Early in the afternoon on Dec. 19, CenturyLink phone service was disrupted, affecting residential and business customers in the Flint Hill and Huntly areas for nearly 24 hours. This was the second disruption in two weeks in the same area. The first outage, on Dec. 8, was repaired within a few hours.
In both instances, crews laying fiber-optic cable along U.S. 522 inadvertently cut the underground phone lines. The excavation along U.S. 211 and 522 north of 211 is part of a multistate project to connect existing cell towers to higher-speed, so-called 4G Internet service.
According to Stacy Londrey, a Virginia Department of Transportation (VDOT) spokesperson, the work is being done for Sprint by PEG Bandwidth, a Texas company that specializes in “backhaul” or “middle-mile” cabling projects. “After checking with our permits office, my understanding is that PEG was hired by Sprint to install the cabling,” said Londrey. “PEG does not have crews of its own and instead subcontracts the manual work to other companies.”
A Sprint spokesperson has not responded to a request for comment.
Simone Alley, a spokesperson for CenturyLink, confirmed that contractors in the area were responsible for the cuts. “In that two-week period, there were two cable cuts and one fiber-optic cut,” said Alley. “But I don’t know which contractor is responsible. There may have been more than one contractor working there.”
The Dec. 19 phone outage caused problems for Flint Hill businesses, including Griffin Tavern. “We were trying to plan for New Year’s Eve,” said owner Debbie Donehey. “We couldn’t reach our suppliers or take reservations for one of the busiest nights of the year.”
Vinnie Deluise, owner of 24 Crows, said, “It was a pain in the neck. With the phone lines down, we couldn’t process credit card orders. We could only take cash. Some people promised to send us checks. Others went to the BB&T bank next door to get cash from the ATM.”
Sheila Whaley, owner of Horse N Hound, agreed. “Processing credit cards was a problem for me, too. I had to take the machine home and process everything later.”
County officials also expressed concern. “I heard from local businesses that the phones were out, but there isn’t much we can do at the county level,” said Rappahannock County Administrator John McCarthy. “The county doesn’t own the rights-of-way on the roads or issue permits — that’s a VDOT responsibility. I’m sympathetic and concerned about the outages, but I don’t have a stick I can use to beat up the companies involved, nor do I have a carrot to offer.”
The outages could have caused even worse problems to local residents. “[Outages] affect the delivery of emergency services because, if we don’t know about an emergency, we can’t respond,” said Richie Burke, Rappahannock County emergency response coordinator. “I worry about the elderly and those who live in isolated parts of the county who have no cell service.”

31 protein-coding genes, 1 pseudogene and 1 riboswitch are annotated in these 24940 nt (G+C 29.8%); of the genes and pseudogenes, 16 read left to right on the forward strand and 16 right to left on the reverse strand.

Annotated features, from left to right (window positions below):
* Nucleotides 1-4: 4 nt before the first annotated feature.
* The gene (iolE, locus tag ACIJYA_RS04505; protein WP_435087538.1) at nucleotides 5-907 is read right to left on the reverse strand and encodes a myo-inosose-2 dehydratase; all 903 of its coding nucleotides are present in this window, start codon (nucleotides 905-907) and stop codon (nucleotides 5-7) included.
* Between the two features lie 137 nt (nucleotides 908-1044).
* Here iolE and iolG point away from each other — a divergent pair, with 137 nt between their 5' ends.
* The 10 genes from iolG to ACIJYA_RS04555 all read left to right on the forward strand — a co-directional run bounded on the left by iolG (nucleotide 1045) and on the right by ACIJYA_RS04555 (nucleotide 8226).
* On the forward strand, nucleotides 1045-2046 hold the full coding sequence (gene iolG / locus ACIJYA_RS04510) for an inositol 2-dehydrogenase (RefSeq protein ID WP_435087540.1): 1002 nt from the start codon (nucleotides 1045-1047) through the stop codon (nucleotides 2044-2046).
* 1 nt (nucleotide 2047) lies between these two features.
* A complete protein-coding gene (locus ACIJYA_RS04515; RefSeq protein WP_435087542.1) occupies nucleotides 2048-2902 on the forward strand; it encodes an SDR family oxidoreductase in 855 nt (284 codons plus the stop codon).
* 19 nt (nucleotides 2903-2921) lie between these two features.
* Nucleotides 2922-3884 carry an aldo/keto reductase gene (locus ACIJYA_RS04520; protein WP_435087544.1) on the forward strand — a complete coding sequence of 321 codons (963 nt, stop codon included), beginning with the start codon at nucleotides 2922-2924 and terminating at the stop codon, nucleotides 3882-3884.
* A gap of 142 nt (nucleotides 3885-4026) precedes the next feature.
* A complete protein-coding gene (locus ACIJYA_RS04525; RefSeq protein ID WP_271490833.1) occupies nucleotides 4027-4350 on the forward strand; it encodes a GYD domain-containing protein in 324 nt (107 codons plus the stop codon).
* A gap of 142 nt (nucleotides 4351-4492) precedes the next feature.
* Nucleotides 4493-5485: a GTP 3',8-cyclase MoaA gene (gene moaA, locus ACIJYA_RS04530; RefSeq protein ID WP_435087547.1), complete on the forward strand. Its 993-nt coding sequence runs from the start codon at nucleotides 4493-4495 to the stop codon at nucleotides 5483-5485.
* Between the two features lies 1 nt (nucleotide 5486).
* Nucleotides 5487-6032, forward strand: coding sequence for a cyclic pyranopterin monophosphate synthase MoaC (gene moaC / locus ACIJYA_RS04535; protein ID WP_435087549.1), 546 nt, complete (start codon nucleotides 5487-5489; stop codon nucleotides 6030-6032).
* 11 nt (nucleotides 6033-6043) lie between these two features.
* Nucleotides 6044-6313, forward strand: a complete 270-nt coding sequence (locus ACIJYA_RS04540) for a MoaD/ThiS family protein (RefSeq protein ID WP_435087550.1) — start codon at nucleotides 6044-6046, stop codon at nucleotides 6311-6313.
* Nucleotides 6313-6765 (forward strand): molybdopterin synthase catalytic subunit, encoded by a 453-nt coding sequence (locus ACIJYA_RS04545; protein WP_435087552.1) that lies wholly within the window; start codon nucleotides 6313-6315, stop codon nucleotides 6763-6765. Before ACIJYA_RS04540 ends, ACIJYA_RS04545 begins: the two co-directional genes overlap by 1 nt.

Many of those affected by the outages wondered how the lines could have been cut in the first place.
Alley explained that, before cable crews begin digging, all the existing utility lines must be located and marked. “It’s a similar process to residents having to call Miss Utility before digging in the yard,” she said. “I can’t speak to what happened in your area, but different factors can contribute to the cuts. Sometimes the lines are not well-marked, sometimes crews don’t pay attention to the markings, they may start digging before the lines’ locations are identified, or it could be Mother Nature — materials just wear down.”
She also described another common scenario with outages: “Sometimes an outage occurs in one area that affects an area farther away. It can take some time to determine where the problem is.”
And why did the repairs take so long?
Working on 522, or Zachary Taylor Highway, presents its own safety risks. “The repair took so long because the road is narrow and heavily trafficked,” said Alley. “A lane of traffic was closed so that crews would have the space they needed to work. Repairs have to be done by hand in a cramped area.” For safety reasons — for drivers and work crews — work was shut down completely after dark. “We resumed repairs as soon as we could the next day.”
VDOT issues permits for work along state roadways. “Permit applications must describe the kind of work that will be done, its location and any traffic control activities,” said Londrey. “We are not responsible for the work, but we do have inspectors that make sure the permits are being complied with.” She said VDOT did not have a record of the lane closure that occurred on Dec. 19. “It is possible that law enforcement responded and requested the lane be reopened, but to the best of my knowledge, VDOT was not involved,” she said.